What are the origins of this tradition?
They come from the old dances of the Valentinois which took place during the religious processions in the 18th century. These dances ended in a figure constructed by humans. Since the Universal Exhibition in 1928, participants wear a traditional costume: a coloured shirt, white trousers, a black belt called a Faixa and a square cotton scarf called a Mocador Casteller.
Where and when to attend a performance?
Castellers are performed in towns and villages all over Catalonia. You can see these performances on many occasions: the patronal festivals of the towns (Festa Majors), the festivals of the districts and, more generally, all kinds of Catalan popular festivals. To consult the schedules and places in Catalonia, click here.
Falcon de Catalunya
Similar to the castellers, the Falcon de Catalunya is similar to the Sokol towers of Czech Republic. It consists of building a triangular human tower made of fewer participants. You are more likely to see it during the Mercè festivites in late September.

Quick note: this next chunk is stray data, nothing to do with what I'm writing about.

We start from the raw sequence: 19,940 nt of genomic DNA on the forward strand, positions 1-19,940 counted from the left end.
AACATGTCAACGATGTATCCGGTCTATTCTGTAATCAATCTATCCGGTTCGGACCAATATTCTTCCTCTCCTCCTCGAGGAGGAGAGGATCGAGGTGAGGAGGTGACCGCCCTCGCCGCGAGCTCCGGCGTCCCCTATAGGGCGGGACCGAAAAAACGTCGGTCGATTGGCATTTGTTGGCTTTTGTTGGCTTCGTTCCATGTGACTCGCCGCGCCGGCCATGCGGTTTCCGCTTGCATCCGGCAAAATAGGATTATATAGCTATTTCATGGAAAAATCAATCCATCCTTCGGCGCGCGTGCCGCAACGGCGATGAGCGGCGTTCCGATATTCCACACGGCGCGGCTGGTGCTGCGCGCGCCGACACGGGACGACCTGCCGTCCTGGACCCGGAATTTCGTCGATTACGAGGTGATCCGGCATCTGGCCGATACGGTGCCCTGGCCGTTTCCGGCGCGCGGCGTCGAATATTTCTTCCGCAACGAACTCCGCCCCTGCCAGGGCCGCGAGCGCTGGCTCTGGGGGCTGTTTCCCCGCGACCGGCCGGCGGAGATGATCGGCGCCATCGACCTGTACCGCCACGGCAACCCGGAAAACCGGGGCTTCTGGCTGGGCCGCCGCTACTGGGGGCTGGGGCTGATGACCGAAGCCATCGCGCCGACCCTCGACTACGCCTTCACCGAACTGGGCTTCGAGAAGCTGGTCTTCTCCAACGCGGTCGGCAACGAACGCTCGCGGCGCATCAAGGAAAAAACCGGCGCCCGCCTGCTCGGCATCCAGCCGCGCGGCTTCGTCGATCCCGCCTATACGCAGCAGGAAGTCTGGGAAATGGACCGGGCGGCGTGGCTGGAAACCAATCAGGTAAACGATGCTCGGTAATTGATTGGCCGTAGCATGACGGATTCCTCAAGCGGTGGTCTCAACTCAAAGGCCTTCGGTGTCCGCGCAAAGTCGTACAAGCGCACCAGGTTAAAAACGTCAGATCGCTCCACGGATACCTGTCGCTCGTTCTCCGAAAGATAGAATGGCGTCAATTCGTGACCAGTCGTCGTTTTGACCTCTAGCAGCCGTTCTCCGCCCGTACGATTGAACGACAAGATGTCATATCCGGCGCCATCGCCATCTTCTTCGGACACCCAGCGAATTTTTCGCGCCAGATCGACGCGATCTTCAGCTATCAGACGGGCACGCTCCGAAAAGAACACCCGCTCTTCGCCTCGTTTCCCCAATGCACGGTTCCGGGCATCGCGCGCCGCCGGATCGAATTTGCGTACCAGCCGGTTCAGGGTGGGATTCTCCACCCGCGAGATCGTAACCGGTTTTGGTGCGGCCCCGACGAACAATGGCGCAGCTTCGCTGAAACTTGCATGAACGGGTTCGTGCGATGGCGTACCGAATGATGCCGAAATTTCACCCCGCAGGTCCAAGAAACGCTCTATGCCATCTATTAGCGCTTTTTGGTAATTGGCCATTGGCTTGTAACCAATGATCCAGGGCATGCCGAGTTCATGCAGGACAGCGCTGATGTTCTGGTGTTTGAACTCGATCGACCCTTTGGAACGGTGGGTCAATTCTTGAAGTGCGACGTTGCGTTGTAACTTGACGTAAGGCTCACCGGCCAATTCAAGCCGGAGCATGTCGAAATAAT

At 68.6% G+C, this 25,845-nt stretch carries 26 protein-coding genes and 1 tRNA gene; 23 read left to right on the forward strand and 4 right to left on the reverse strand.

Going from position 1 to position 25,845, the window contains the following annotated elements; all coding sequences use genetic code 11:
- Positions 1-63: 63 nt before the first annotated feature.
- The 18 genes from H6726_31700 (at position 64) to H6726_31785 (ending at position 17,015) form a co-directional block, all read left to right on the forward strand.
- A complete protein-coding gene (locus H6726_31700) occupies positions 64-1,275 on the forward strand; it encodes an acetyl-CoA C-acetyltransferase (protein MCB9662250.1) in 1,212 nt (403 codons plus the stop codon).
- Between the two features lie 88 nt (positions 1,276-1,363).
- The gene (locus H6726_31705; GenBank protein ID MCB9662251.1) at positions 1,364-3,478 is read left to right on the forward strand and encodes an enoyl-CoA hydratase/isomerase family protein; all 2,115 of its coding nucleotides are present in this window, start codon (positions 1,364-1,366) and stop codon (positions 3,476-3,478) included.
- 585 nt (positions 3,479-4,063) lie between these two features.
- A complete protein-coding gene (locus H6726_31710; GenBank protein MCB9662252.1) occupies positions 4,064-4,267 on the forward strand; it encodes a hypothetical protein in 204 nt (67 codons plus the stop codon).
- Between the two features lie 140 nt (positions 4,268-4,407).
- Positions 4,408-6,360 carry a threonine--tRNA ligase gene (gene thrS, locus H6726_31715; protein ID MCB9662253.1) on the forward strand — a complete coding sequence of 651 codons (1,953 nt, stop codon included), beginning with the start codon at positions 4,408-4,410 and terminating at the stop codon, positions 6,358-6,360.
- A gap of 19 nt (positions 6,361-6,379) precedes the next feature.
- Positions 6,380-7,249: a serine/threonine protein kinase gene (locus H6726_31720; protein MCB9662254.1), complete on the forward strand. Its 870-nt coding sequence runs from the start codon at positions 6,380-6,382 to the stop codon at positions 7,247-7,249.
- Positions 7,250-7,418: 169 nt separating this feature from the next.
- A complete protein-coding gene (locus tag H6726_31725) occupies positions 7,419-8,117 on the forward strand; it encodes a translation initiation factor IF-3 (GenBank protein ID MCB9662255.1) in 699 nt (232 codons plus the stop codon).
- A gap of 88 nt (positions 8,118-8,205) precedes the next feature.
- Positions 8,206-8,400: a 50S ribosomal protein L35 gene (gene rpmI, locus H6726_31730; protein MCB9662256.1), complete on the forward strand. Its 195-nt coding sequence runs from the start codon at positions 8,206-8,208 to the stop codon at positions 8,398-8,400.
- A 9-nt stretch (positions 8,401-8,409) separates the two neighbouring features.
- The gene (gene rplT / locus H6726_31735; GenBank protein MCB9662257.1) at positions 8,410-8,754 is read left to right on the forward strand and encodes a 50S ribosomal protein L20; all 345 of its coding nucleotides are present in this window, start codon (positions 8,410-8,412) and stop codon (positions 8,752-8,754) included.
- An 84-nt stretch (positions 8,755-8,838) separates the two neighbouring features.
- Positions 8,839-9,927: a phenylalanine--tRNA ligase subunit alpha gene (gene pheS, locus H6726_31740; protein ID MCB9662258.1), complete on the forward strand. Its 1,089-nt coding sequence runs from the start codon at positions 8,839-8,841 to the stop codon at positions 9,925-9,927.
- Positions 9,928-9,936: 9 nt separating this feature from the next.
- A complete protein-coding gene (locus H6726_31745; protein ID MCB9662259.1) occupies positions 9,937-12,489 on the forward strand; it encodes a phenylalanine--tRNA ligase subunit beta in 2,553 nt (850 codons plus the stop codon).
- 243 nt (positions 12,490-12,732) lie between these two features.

If you hear popping and hissing noises during your visit in Barcelona, don't be alarmed! It is most likely coming from a Correfoc. If you’re asking yourself 'What’s that?', a Correfoc means 'Fire run' in Catalan and, as the name suggests, it involves fire and… running. Every representation is a fight between good and evils characters. Hordes of devils called Colles de diablos stride along streets or squares and dance to the sounds of drums. They light fireworks set on pitchforks and drag enormous beasts along with them which can also spit fire.
This tradition made a fierce come back more than 35 years ago after a long ban under Franco’s fascist regime and is deeply rooted into Catalan folklore. Nowadays, any local event is a reason to play with fire.